Diversity management is a strategic element of all modern-day organizations. Diverse teams correlate with better-functioning businesses, happier employees, and higher revenues. Nevertheless, minorities and members of under-represented communities continue to face discrimination from potential employers. So how do we deal with prejudice at work and during the recruitment process?

The tendency to assign additional characteristics, or to categorize people, is sadly a part of who we are as a society and how we function in a group. We often favour some and discriminate against others – and this can also find its reflection in the recruitment process. Therefore, when making decisions about selecting a candidate, informed managers should recruit and promote talents in a way that minimizes the risk of being guided or informed by stereotypes and prejudices. So how should we manage diversity in our organization in order to select the best specialists from a more diverse pool of talent?

What are unconscious prejudices?

Many managers believe that intuition helps them when it comes to choosing the right candidate, but often these same first impressions are based on their own inherent prejudices. This is a tendency that most often occurs unconsciously.

When looking for a new team member, employers often make a list of the qualities they are looking for in potential candidates. Of course, there is nothing wrong with this approach, but it does come with its inherent risks. Instead, it is worth considering how to recruit with the idea of creating a diverse work environment and increasing the number of talents belonging to different groups.

“Breaking down prejudices about candidates represents a key role in the recruitment process. Therefore, the introduction of institutional, intra-organizational solutions for the development of the policy of equal treatment should always be a priority. At Devire, we believe that diversity is our strength, and equal treatment in employment is the lynch-pin principle of our turquoise management model,” says Alicja Klitenik, Diversity & Inclusion Leader at Devire.

Bias or prejudice can be manifested by candidates placing their photos on their CVs. The same candidates may also find themselves disadvantaged because of their first and last names, their home town or university, or even the narrowness of their specialization. All of these elements may seem prejudicial; but does this mean that we simply accept them as being part of the landscape? No is the answer; but it should also be emphasized that it is the employer who needs to break the stereotype and hone the potentiality of diversity in the workplace. And all the more so given that such an approach is necessary for the optimal development of the company.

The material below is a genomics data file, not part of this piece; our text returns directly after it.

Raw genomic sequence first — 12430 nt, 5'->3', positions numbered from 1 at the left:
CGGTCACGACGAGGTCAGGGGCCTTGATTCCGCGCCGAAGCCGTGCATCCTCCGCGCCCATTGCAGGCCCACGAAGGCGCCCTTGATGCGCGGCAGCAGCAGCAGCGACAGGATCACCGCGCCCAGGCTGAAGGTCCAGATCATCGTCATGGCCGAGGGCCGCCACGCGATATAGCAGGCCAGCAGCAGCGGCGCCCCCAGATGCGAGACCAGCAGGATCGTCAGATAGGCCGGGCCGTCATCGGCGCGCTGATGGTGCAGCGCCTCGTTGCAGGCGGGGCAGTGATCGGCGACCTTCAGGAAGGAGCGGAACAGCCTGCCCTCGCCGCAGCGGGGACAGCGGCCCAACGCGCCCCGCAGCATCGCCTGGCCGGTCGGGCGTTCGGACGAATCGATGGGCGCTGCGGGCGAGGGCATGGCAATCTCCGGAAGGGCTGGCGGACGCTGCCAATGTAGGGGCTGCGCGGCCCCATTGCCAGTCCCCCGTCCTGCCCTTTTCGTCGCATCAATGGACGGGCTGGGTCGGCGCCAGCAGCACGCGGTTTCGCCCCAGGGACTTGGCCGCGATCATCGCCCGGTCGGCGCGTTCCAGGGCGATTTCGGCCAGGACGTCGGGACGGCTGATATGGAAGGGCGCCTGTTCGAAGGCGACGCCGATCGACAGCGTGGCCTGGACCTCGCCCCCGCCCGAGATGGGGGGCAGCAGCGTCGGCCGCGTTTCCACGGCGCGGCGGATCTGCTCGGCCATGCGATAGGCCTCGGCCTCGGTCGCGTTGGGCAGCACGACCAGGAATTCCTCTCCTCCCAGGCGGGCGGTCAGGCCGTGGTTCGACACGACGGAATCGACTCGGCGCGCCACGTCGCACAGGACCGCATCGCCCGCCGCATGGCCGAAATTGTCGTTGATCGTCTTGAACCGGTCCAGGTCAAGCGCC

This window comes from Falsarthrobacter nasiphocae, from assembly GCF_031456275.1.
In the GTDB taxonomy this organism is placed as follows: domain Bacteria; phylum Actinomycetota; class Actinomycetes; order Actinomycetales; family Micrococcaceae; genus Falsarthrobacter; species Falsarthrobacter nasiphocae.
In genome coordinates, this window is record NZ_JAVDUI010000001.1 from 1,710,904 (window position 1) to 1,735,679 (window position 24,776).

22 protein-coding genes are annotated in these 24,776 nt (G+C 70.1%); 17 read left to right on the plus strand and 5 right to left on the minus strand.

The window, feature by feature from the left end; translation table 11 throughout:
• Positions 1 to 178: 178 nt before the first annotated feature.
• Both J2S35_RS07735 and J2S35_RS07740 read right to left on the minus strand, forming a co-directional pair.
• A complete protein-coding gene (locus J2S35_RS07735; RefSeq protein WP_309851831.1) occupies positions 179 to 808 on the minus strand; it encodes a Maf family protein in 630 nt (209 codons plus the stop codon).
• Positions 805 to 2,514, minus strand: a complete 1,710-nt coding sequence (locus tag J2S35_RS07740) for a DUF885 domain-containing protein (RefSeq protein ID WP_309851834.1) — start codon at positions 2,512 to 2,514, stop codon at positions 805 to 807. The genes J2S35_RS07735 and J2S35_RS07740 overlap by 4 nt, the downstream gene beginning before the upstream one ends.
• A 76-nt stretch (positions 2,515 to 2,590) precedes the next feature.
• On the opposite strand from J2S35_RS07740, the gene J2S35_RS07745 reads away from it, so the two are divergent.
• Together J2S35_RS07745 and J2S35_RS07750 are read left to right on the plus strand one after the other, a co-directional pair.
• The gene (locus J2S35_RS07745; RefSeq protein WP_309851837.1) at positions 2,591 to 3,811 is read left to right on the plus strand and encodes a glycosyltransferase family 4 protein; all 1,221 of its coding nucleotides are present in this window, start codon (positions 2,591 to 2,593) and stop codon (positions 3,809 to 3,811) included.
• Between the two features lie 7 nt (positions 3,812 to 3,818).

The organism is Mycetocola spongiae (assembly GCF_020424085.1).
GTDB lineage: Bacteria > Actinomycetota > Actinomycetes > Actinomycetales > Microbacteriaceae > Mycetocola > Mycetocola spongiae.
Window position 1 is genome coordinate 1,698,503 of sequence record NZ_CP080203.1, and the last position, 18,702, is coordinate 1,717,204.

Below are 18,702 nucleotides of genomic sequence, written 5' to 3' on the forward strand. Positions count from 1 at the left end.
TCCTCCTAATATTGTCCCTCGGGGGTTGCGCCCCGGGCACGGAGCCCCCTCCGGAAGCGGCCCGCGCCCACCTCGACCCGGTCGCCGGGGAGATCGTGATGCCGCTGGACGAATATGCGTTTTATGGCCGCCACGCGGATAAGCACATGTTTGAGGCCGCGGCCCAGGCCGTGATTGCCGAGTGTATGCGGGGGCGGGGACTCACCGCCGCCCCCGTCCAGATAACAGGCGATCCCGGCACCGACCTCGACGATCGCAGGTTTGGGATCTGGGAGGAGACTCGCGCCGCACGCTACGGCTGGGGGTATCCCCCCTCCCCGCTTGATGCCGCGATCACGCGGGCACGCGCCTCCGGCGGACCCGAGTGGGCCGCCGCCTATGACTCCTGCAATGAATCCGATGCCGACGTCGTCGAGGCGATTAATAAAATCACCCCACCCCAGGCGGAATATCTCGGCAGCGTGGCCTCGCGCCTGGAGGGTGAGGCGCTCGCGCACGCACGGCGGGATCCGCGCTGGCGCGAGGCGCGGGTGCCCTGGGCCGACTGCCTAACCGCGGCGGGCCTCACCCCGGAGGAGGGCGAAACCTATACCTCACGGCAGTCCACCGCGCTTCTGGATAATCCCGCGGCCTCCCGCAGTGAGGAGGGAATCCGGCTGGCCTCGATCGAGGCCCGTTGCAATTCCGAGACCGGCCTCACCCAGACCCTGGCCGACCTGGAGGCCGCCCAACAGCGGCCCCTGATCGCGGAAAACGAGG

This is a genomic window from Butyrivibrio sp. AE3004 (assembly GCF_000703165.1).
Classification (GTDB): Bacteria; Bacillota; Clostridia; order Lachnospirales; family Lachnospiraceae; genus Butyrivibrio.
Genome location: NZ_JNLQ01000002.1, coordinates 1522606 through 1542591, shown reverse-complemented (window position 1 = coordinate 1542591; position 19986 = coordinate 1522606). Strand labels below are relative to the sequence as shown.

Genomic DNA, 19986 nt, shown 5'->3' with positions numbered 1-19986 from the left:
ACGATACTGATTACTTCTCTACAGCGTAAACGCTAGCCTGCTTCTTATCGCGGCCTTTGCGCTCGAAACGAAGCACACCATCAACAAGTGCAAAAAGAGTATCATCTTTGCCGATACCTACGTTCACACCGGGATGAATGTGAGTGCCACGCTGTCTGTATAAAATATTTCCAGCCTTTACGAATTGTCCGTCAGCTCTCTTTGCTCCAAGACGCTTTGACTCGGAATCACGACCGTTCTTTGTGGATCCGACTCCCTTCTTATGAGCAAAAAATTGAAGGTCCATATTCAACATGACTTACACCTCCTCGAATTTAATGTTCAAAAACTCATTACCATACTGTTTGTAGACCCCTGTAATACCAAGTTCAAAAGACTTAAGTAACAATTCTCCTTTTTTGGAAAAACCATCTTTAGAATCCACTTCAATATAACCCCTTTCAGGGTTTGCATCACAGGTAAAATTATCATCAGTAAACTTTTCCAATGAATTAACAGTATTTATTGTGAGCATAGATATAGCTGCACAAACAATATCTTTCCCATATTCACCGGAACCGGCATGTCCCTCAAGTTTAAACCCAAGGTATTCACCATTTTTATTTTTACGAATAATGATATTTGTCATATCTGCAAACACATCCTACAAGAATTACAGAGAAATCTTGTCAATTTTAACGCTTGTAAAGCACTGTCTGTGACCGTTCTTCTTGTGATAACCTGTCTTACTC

How to contend with prejudice at work? Diversity management

Combating prejudice at work

Combating prejudice at work would not be possible without a diverse leadership team. Sustainable success can only be achieved when managers are truly committed to integration in terms of every aspect of the company’s culture. Therefore, all activities of the managerial staff aimed at promoting the idea of equality will create a peer template for the functioning of the organization; and will engage colleagues in the achieving of set goals.

The process of building an inclusive organization happens on many levels. Starting with the basics of management, we may envision the creation and verifying of strategies, not to mention policies and procedures. And from there we must give consideration to the implementation of new programs and projects which serve to deliver Diversity and Inclusion goals, both inside and outside the organization. And finally, we must constantly measure the results of activities, which means making sure that everyone in the organization has equal opportunities when it comes to recruitment, training and promotion. All these elements are necessary, but they still fall short of what needs to be achieved. The key to building an inclusive workplace starts with the management team. We are all different; and what is more, we all harbour prejudices; and tend to engage in stereotyping. But we must constantly look to address these issues; and trainings are always a great option. At the same time, we have to measure and check on an ongoing basis whether all implemented actions are bringing about the expected results – so emphasizes Marzena Strzelczak, President and General Director of the Responsible Business Forum, which coordinates the Diversity Charter in Poland.

Actions that do away with prejudices and stereotypes should be included in the employment and management policy of a given organization and followed during all key processes. Therefore offering positions and balancing the structure based on this assumption represents a vision of success. Moreover, the willingness to share good practices is one of the reasons why companies and organizations join the Diversity Charter.

Best practice

Fighting prejudice at work fosters a culture in which team members feel respected, appreciated and confident in their contribution to the development of the organization. Therefore, the challenge is to focus on the development and education of employees. The most frequently mentioned activities that create a tolerant work environment are training and mentoring. Training sessions ensure the acquisition of new knowledge coupled with the joint development of solutions aimed at promoting diversity and team integration. In turn, mentoring will help new employees to implement and better align with the culture of the organization. Only thanks to a joint effort and an innovative approach to company management will we able to create a workplace which celebrates tolerance, one where everyone feels safe and appreciated.